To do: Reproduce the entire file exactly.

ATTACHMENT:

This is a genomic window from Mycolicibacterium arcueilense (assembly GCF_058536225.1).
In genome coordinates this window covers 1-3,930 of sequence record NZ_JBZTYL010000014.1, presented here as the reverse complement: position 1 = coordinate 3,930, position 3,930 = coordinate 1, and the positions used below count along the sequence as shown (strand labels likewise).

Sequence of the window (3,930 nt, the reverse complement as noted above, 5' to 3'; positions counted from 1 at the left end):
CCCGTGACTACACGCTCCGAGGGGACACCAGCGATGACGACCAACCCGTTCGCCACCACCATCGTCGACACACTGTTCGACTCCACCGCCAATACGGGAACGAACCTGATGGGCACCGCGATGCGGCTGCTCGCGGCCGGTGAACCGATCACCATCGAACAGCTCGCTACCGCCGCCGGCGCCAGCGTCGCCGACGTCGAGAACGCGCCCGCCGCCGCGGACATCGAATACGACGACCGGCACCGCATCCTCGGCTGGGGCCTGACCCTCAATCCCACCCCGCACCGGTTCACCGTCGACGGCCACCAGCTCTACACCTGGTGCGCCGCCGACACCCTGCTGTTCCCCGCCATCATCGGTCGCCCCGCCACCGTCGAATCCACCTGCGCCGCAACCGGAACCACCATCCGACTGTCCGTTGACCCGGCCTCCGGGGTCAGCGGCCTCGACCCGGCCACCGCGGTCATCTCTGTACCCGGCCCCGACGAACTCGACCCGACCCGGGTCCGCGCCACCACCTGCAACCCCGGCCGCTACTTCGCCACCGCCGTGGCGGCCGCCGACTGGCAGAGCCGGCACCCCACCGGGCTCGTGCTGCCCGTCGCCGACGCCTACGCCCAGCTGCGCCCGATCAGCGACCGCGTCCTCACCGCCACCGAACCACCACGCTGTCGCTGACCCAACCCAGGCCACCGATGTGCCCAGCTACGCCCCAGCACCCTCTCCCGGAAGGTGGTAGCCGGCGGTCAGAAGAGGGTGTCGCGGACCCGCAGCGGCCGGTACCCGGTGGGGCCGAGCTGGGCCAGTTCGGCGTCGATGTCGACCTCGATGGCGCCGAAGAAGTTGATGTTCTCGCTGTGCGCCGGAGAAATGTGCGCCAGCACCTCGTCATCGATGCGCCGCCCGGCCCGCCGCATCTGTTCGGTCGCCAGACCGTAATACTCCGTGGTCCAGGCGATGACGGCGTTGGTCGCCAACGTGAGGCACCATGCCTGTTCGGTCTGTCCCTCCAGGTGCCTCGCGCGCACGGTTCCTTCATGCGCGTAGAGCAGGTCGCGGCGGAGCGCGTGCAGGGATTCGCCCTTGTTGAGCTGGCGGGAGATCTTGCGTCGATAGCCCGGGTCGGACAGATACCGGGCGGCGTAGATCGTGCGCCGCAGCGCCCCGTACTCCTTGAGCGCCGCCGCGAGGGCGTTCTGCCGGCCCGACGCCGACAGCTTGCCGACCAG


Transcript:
This is a genomic window from Mycolicibacterium arcueilense (assembly GCF_058536225.1).
In genome coordinates this window covers 1-3,930 of sequence record NZ_JBZTYL010000014.1, presented here as the reverse complement: position 1 = coordinate 3,930, position 3,930 = coordinate 1, and the positions used below count along the sequence as shown (strand labels likewise).

Sequence of the window (3,930 nt, the reverse complement as noted above, 5' to 3'; positions counted from 1 at the left end):
CCCGTGACTACACGCTCCGAGGGGACACCAGCGATGACGACCAACCCGTTCGCCACCACCATCGTCGACACACTGTTCGACTCCACCGCCAATACGGGAACGAACCTGATGGGCACCGCGATGCGGCTGCTCGCGGCCGGTGAACCGATCACCATCGAACAGCTCGCTACCGCCGCCGGCGCCAGCGTCGCCGACGTCGAGAACGCGCCCGCCGCCGCGGACATCGAATACGACGACCGGCACCGCATCCTCGGCTGGGGCCTGACCCTCAATCCCACCCCGCACCGGTTCACCGTCGACGGCCACCAGCTCTACACCTGGTGCGCCGCCGACACCCTGCTGTTCCCCGCCATCATCGGTCGCCCCGCCACCGTCGAATCCACCTGCGCCGCAACCGGAACCACCATCCGACTGTCCGTTGACCCGGCCTCCGGGGTCAGCGGCCTCGACCCGGCCACCGCGGTCATCTCTGTACCCGGCCCCGACGAACTCGACCCGACCCGGGTCCGCGCCACCACCTGCAACCCCGGCCGCTACTTCGCCACCGCCGTGGCGGCCGCCGACTGGCAGAGCCGGCACCCCACCGGGCTCGTGCTGCCCGTCGCCGACGCCTACGCCCAGCTGCGCCCGATCAGCGACCGCGTCCTCACCGCCACCGAACCACCACGCTGTCGCTGACCCAACCCAGGCCACCGATGTGCCCAGCTACGCCCCAGCACCCTCTCCCGGAAGGTGGTAGCCGGCGGTCAGAAGAGGGTGTCGCGGACCCGCAGCGGCCGGTACCCGGTGGGGCCGAGCTGGGCCAGTTCGGCGTCGATGTCGACCTCGATGGCGCCGAAGAAGTTGATGTTCTCGCTGTGCGCCGGAGAAATGTGCGCCAGCACCTCGTCATCGATGCGCCGCCCGGCCCGCCGCATCTGTTCGGTCGCCAGACCGTAATACTCCGTGGTCCAGGCGATGACGGCGTTGGTCGCCAACGTGAGGCACCATGCCTGTTCGGTCTGTCCCTCCAGGTGCCTCGCGCGCACGGTTCCTTCATGCGCGTAGAGCAGGTCGCGGCGGAGCGCGTGCAGGGATTCGCCCTTGTTGAGCTGGCGGGAGATCTTGCGTCGATAGCCCGGGTCGGACAGATACCGGGCGGCGTAGATCGTGCGCCGCAGCGCCCCGTACTCCTTGAGCGCCGCCGCGAGGGCGTTCTGCCGGCCCGACGCCGACAGCTTGCCGACCAG